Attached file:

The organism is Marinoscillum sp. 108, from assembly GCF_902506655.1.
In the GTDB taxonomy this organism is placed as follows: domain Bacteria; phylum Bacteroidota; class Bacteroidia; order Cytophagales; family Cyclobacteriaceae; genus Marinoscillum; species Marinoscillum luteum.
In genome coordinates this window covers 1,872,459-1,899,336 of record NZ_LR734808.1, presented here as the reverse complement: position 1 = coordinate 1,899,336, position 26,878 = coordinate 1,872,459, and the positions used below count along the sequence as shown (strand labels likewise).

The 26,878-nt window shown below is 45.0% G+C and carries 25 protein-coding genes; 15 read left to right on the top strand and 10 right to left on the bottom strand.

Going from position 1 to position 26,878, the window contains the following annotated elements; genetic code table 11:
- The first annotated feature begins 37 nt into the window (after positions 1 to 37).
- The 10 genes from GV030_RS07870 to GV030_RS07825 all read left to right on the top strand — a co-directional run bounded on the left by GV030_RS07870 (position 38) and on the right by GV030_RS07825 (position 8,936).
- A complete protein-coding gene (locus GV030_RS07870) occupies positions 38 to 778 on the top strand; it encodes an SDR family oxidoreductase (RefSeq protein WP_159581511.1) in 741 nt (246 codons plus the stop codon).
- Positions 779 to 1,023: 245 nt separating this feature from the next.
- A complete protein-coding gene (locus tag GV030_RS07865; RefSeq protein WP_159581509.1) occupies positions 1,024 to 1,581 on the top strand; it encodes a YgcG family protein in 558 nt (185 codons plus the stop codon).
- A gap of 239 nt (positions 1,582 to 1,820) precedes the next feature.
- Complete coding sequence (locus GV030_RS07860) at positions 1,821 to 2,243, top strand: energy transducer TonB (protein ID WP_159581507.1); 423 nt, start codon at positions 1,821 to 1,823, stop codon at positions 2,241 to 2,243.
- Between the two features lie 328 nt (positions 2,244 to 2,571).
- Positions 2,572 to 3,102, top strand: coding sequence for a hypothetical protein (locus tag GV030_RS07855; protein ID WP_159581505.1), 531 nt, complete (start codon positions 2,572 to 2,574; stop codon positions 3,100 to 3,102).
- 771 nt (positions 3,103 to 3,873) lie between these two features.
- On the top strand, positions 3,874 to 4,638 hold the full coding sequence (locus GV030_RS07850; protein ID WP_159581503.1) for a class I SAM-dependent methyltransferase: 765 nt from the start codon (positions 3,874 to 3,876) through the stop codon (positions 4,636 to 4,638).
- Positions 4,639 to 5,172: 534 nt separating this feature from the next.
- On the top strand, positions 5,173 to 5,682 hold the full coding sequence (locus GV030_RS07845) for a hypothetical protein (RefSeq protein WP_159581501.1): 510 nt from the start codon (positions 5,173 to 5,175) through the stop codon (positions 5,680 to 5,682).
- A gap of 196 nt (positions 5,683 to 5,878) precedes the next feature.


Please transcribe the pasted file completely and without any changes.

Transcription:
The organism is Marinoscillum sp. 108, from assembly GCF_902506655.1.
In the GTDB taxonomy this organism is placed as follows: domain Bacteria; phylum Bacteroidota; class Bacteroidia; order Cytophagales; family Cyclobacteriaceae; genus Marinoscillum; species Marinoscillum luteum.
In genome coordinates this window covers 1,872,459-1,899,336 of record NZ_LR734808.1, presented here as the reverse complement: position 1 = coordinate 1,899,336, position 26,878 = coordinate 1,872,459, and the positions used below count along the sequence as shown (strand labels likewise).

The 26,878-nt window shown below is 45.0% G+C and carries 25 protein-coding genes; 15 read left to right on the top strand and 10 right to left on the bottom strand.

Going from position 1 to position 26,878, the window contains the following annotated elements; genetic code table 11:
- The first annotated feature begins 37 nt into the window (after positions 1 to 37).
- The 10 genes from GV030_RS07870 to GV030_RS07825 all read left to right on the top strand — a co-directional run bounded on the left by GV030_RS07870 (position 38) and on the right by GV030_RS07825 (position 8,936).
- A complete protein-coding gene (locus GV030_RS07870) occupies positions 38 to 778 on the top strand; it encodes an SDR family oxidoreductase (RefSeq protein WP_159581511.1) in 741 nt (246 codons plus the stop codon).
- Positions 779 to 1,023: 245 nt separating this feature from the next.
- A complete protein-coding gene (locus tag GV030_RS07865; RefSeq protein WP_159581509.1) occupies positions 1,024 to 1,581 on the top strand; it encodes a YgcG family protein in 558 nt (185 codons plus the stop codon).
- A gap of 239 nt (positions 1,582 to 1,820) precedes the next feature.
- Complete coding sequence (locus GV030_RS07860) at positions 1,821 to 2,243, top strand: energy transducer TonB (protein ID WP_159581507.1); 423 nt, start codon at positions 1,821 to 1,823, stop codon at positions 2,241 to 2,243.
- Between the two features lie 328 nt (positions 2,244 to 2,571).
- Positions 2,572 to 3,102, top strand: coding sequence for a hypothetical protein (locus tag GV030_RS07855; protein ID WP_159581505.1), 531 nt, complete (start codon positions 2,572 to 2,574; stop codon positions 3,100 to 3,102).
- 771 nt (positions 3,103 to 3,873) lie between these two features.
- On the top strand, positions 3,874 to 4,638 hold the full coding sequence (locus GV030_RS07850; protein ID WP_159581503.1) for a class I SAM-dependent methyltransferase: 765 nt from the start codon (positions 3,874 to 3,876) through the stop codon (positions 4,636 to 4,638).
- Positions 4,639 to 5,172: 534 nt separating this feature from the next.
- On the top strand, positions 5,173 to 5,682 hold the full coding sequence (locus GV030_RS07845) for a hypothetical protein (RefSeq protein WP_159581501.1): 510 nt from the start codon (positions 5,173 to 5,175) through the stop codon (positions 5,680 to 5,682).
- A gap of 196 nt (positions 5,683 to 5,878) precedes the next feature.